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An old Victorian favourite, once grown as a vegetable and blanched for use rather like celery, the cardoon, Cynara cardunculus, is now valued for its striking silvery, thistle-like foliage which adds a theatrical touch to the border. In summer, tall flower stems are topped by fat thistle buds which resemble small globe artichokes – the plants are close cousins. The buds finally open into large purple thistle flowers which attract masses of bees. The dead flowerheads can be left on the plants to provide additional interest in winter, and may lure in a flock of finches. It makes a dramatic cut flower. The Royal Horticultural Society have given it its Award of Garden Merit (AGM).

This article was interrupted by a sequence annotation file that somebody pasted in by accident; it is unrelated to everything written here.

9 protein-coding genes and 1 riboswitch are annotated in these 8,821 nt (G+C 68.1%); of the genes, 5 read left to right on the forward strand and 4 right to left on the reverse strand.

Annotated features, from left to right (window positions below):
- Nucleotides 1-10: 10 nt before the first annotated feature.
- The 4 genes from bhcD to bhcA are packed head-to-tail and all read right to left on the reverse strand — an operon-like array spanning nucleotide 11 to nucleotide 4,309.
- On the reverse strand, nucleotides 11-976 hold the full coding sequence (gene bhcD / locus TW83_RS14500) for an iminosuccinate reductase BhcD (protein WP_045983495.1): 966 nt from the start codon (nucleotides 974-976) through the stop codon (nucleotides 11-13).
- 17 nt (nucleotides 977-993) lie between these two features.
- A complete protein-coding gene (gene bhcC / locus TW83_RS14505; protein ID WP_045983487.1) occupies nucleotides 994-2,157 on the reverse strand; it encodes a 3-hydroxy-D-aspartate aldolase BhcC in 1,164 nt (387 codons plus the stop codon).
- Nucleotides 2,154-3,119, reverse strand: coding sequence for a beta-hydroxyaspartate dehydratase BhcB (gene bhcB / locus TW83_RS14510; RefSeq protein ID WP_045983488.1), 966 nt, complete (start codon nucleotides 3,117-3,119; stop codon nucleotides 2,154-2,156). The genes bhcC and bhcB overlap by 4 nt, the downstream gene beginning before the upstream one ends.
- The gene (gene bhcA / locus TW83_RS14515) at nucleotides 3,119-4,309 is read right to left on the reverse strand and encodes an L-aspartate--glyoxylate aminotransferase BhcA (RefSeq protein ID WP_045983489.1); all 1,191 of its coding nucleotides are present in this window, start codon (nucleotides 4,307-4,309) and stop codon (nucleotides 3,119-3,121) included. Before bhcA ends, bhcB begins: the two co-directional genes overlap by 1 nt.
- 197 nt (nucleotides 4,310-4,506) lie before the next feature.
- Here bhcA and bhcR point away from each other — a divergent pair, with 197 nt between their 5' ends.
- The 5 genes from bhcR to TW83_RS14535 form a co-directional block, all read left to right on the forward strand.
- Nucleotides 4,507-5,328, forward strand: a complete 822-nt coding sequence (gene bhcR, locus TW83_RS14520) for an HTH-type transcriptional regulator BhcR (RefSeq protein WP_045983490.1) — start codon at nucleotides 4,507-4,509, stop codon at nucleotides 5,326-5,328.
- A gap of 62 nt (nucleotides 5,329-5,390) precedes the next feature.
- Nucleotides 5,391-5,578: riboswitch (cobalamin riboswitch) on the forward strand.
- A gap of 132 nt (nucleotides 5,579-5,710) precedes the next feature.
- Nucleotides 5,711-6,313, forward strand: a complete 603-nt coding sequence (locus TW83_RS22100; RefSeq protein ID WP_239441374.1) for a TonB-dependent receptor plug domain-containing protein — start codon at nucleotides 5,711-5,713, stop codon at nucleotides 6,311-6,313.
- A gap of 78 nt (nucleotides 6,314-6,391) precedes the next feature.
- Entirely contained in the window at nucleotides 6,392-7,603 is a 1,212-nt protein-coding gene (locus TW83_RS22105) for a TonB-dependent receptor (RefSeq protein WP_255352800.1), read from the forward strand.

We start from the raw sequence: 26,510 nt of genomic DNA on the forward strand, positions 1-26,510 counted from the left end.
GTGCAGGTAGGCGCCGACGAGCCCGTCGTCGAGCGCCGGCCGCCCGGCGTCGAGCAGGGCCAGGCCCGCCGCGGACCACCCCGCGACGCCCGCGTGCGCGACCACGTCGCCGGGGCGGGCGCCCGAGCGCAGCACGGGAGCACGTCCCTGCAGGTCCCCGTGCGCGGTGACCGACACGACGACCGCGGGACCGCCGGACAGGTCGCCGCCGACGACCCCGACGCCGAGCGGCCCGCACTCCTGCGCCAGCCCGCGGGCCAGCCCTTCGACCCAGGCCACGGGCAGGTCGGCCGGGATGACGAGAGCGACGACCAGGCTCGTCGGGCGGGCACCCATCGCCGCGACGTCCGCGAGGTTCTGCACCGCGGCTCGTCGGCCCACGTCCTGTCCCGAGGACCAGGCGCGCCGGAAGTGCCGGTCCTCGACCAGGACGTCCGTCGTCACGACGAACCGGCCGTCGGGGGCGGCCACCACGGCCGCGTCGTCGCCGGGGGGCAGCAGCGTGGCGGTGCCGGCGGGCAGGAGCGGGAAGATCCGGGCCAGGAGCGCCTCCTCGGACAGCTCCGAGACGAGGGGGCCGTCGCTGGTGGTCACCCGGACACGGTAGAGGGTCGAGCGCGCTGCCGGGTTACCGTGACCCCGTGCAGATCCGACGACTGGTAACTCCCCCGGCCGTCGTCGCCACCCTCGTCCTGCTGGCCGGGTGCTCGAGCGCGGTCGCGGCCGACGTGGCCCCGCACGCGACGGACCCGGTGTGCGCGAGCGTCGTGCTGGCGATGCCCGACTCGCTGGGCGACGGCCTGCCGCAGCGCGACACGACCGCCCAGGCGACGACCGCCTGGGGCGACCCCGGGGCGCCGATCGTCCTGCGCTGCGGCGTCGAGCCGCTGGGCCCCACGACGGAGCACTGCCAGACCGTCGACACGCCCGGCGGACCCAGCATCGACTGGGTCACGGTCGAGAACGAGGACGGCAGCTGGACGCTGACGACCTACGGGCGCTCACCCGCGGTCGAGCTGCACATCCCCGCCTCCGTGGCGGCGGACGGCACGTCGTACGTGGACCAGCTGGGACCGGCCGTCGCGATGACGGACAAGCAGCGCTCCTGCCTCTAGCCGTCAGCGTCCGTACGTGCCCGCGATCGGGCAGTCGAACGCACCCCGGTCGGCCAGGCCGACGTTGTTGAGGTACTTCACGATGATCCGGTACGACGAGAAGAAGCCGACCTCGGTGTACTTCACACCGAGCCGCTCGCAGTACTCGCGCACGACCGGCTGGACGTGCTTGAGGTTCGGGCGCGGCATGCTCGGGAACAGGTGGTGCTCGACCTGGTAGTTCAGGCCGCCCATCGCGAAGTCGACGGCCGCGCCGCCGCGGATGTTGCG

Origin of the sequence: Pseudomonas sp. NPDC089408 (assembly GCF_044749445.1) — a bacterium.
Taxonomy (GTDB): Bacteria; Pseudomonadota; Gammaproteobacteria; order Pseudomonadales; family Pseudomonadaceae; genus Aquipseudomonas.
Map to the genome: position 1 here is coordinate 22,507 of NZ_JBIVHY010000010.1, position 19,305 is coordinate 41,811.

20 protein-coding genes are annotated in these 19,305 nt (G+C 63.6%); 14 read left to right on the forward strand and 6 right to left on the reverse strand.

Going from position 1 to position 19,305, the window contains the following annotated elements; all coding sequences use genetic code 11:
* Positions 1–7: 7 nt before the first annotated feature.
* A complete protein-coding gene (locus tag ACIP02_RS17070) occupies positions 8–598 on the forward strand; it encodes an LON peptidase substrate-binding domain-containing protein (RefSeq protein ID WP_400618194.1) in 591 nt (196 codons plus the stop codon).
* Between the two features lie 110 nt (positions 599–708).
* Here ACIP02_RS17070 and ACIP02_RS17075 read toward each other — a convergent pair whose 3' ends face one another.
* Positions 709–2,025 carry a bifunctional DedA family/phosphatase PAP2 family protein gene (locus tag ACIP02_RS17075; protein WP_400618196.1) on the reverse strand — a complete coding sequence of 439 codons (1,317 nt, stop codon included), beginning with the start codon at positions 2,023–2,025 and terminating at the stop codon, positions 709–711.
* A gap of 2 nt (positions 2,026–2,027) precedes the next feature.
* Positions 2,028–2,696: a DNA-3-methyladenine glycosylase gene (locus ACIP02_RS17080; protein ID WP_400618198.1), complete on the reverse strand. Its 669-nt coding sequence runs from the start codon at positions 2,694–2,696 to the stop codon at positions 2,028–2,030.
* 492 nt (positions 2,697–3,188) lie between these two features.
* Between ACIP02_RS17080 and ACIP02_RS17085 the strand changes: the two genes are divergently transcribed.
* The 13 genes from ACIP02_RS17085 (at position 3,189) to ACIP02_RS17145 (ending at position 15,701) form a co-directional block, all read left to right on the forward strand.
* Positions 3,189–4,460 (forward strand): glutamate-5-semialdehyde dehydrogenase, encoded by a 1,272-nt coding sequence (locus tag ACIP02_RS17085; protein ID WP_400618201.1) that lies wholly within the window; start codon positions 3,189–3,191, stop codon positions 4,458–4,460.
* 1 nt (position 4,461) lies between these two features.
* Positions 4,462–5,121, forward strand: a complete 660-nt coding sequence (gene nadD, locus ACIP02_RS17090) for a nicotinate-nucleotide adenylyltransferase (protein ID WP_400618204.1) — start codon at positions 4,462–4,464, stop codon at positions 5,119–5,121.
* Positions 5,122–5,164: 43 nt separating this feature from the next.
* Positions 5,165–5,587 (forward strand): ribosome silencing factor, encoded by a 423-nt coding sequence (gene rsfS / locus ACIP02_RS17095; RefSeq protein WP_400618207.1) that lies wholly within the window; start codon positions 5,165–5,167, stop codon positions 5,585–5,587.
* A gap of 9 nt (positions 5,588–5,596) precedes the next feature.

Grow Cynara cardunculus in fertile, well-drained soil in full sun. Mulch annually with well-rotted manure or compost.
Plant type: Hardy perennial
Flower colour: Purple
Foliage colour: Silver
Feature: Attractive seed-heads, Flowers, Dramatic foliage
Sun exposure: Full sun
Soil: Well-drained/light, Moist
Skill level: Beginner
Time to plant seeds: March to May
Time to divide plants: March to May
Flowering period: June to September
HI CAN YOU DRY A CARDOON FLOWER HEAD. THANKS
How long do globe artichokes last as vegetables before they need to be replaced? Mine have produced a mass of edible globes every year for 10 years, but this year few though the plants were strong . Is it just a bad year or should I replace with new stock?
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